WASHINGTON, D.C. – The Federal Housing Administration (FHA), which is part of the U.S. Department of Housing and Urban Development (HUD), has updated and corrected how student debt is calculated for FHA-insured mortgages. This move will expand access to homeownership for more potential mortgage borrowers, especially for borrowers of color, first-time homebuyers, millennials, and low-income Americans.
“This change removes an unjust and unjustifiable barrier to homeownership. The policy extends the opportunity to build generational wealth to more Black and Latino and low-income families as well as families in other communities for whom opportunity has long been denied. We commend the FHA, HUD, and Secretary Fudge for this new and improved policy, and we will continue to work with them on the long road toward housing justice,” said Center for Responsible Lending (CRL) Researcher Christelle Bamona. “As President Biden’s Administration looks to advance racial equity, we encourage the Administration to act on a range of policies that remove impediments to homeownership, including targeted down payment assistance and broad-based student debt cancelation.”
The new FHA policy would “remove the current requirement that lenders calculate a borrower’s student loan monthly payment of one percent of the outstanding student loan balance for student loans that are not fully amortizing or are not in repayment.” Instead, lenders would consider in their underwriting the amount that mortgage applicants actually pay per month in student loans, which is often lower because of Income-Driven Repayment Plans. This will help more people with this lower student debt payment “meet minimum eligibility requirements for an FHA-insured mortgage.”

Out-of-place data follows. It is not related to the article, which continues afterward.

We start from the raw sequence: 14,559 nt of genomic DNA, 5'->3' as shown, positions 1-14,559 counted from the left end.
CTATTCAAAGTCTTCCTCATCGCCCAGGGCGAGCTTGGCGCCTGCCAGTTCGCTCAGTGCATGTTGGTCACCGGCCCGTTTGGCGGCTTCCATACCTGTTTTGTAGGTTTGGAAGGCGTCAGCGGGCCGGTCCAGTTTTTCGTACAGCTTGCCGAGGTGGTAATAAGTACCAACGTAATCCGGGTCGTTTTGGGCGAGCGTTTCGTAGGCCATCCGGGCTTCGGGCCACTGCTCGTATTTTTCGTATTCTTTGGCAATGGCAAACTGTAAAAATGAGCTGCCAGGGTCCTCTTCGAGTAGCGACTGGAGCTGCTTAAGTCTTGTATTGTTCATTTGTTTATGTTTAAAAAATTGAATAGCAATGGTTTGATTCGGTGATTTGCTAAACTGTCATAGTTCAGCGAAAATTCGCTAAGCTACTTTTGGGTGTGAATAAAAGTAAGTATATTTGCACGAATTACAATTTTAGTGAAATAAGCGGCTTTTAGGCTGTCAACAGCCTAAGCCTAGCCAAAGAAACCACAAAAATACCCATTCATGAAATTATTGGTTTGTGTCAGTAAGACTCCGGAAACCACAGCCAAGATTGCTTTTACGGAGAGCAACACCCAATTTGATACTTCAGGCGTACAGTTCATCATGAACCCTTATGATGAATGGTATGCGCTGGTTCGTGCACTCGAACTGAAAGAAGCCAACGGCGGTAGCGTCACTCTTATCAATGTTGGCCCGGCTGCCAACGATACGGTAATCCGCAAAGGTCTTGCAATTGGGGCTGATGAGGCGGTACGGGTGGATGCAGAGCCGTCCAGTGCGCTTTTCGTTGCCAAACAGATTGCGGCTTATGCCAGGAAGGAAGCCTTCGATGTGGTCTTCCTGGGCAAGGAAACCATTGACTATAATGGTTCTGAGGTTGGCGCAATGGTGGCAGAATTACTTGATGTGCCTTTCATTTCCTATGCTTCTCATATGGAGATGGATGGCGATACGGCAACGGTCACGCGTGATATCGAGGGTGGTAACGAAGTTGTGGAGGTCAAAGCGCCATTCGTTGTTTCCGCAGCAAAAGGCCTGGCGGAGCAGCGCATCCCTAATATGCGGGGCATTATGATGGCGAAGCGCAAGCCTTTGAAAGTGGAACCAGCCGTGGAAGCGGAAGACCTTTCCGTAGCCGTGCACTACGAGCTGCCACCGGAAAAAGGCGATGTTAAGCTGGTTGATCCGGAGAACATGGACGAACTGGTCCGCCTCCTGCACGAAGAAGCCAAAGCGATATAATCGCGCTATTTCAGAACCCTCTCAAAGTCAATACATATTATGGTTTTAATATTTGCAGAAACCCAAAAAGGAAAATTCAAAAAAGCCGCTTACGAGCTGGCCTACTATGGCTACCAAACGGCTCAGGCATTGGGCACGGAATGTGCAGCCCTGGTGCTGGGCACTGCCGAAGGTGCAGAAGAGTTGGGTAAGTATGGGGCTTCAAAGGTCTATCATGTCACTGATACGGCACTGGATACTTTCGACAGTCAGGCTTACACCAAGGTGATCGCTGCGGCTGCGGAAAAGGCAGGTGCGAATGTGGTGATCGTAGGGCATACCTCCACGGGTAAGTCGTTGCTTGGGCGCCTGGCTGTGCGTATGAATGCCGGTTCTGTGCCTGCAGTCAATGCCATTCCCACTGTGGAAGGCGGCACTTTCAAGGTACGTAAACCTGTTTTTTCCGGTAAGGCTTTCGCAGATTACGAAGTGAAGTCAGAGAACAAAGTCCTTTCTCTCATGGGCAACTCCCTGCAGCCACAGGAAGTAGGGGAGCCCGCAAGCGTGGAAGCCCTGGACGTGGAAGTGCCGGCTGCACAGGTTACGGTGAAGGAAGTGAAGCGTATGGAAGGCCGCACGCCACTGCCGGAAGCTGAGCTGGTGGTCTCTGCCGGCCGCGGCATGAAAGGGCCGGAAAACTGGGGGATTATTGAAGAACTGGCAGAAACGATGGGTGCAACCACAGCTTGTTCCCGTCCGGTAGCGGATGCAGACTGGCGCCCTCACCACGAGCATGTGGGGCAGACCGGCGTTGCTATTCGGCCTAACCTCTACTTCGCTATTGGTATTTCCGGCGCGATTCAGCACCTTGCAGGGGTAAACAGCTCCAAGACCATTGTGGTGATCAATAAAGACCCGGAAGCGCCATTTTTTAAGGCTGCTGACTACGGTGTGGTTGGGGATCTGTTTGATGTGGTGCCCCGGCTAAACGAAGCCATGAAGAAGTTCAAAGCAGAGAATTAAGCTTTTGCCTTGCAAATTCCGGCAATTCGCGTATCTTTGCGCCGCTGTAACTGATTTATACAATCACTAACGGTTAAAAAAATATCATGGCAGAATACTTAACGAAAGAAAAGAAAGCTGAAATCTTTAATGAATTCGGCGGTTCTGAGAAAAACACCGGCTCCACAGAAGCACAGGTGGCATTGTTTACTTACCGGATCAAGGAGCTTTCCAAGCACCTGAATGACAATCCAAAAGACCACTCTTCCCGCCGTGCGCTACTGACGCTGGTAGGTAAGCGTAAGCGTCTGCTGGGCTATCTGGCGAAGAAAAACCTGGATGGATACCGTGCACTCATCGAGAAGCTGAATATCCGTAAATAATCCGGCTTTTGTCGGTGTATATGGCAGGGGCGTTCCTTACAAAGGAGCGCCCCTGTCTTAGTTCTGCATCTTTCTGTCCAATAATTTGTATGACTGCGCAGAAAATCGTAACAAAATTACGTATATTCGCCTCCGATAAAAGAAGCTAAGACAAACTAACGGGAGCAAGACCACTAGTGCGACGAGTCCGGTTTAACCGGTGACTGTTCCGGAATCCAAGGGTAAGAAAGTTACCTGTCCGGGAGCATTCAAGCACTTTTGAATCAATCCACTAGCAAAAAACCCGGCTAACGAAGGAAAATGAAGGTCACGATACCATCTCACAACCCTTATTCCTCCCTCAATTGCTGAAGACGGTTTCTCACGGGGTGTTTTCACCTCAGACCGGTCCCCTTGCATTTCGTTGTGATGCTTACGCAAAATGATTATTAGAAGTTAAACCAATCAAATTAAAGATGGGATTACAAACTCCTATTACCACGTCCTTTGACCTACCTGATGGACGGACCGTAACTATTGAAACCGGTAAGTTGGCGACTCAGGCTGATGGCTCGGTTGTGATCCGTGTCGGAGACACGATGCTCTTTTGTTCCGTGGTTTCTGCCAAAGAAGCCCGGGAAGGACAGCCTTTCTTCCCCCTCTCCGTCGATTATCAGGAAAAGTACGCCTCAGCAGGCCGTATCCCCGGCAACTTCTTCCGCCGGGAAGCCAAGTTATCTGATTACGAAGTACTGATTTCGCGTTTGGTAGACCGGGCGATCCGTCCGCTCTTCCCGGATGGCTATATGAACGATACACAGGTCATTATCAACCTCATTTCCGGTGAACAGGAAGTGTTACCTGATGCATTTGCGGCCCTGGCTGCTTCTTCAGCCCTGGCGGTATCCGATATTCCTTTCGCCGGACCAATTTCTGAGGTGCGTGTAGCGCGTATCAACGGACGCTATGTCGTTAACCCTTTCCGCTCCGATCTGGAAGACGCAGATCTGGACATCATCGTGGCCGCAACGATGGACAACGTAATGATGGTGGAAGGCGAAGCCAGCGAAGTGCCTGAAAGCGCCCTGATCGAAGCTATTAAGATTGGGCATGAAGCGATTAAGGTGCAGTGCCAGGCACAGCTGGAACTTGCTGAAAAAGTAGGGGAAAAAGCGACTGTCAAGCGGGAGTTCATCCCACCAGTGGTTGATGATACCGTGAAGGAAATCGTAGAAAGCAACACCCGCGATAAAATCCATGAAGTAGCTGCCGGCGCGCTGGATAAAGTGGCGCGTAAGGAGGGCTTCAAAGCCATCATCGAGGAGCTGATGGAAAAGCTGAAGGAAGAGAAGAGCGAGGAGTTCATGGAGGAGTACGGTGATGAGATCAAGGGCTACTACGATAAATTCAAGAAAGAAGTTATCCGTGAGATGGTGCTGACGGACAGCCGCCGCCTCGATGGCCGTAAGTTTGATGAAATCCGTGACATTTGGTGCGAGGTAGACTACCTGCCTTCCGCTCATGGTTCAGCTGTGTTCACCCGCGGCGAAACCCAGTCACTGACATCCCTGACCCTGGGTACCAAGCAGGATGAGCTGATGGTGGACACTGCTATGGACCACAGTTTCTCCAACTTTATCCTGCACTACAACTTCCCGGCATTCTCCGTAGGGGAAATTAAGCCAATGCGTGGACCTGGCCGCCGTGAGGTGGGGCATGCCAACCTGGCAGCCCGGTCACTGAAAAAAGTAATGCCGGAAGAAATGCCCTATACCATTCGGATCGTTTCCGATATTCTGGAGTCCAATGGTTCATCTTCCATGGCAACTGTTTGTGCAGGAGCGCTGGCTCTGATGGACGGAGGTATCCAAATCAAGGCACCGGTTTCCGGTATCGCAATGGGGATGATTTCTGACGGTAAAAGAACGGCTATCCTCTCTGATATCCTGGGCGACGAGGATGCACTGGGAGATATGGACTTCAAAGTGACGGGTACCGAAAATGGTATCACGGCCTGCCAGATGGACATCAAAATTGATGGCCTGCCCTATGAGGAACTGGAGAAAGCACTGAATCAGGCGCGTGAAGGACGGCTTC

This more accurate measure of the monthly student debt burden would align FHA with the method already used for loans backed by Fannie Mae and Freddie Mac, the Veterans Administration, and the United States Department of Agriculture. This new FHA method is in effect for lenders on a voluntary basis immediately and on an obligatory basis starting on August 16.
A recent report from CRL shows the difficulty for renters to save for a down payment along various demographic lines and the effect of student debt as well as the impact of these hurdles. For instance, the report found that among older millennials, the net worth of homeowners is 20 times the net worth of renters.
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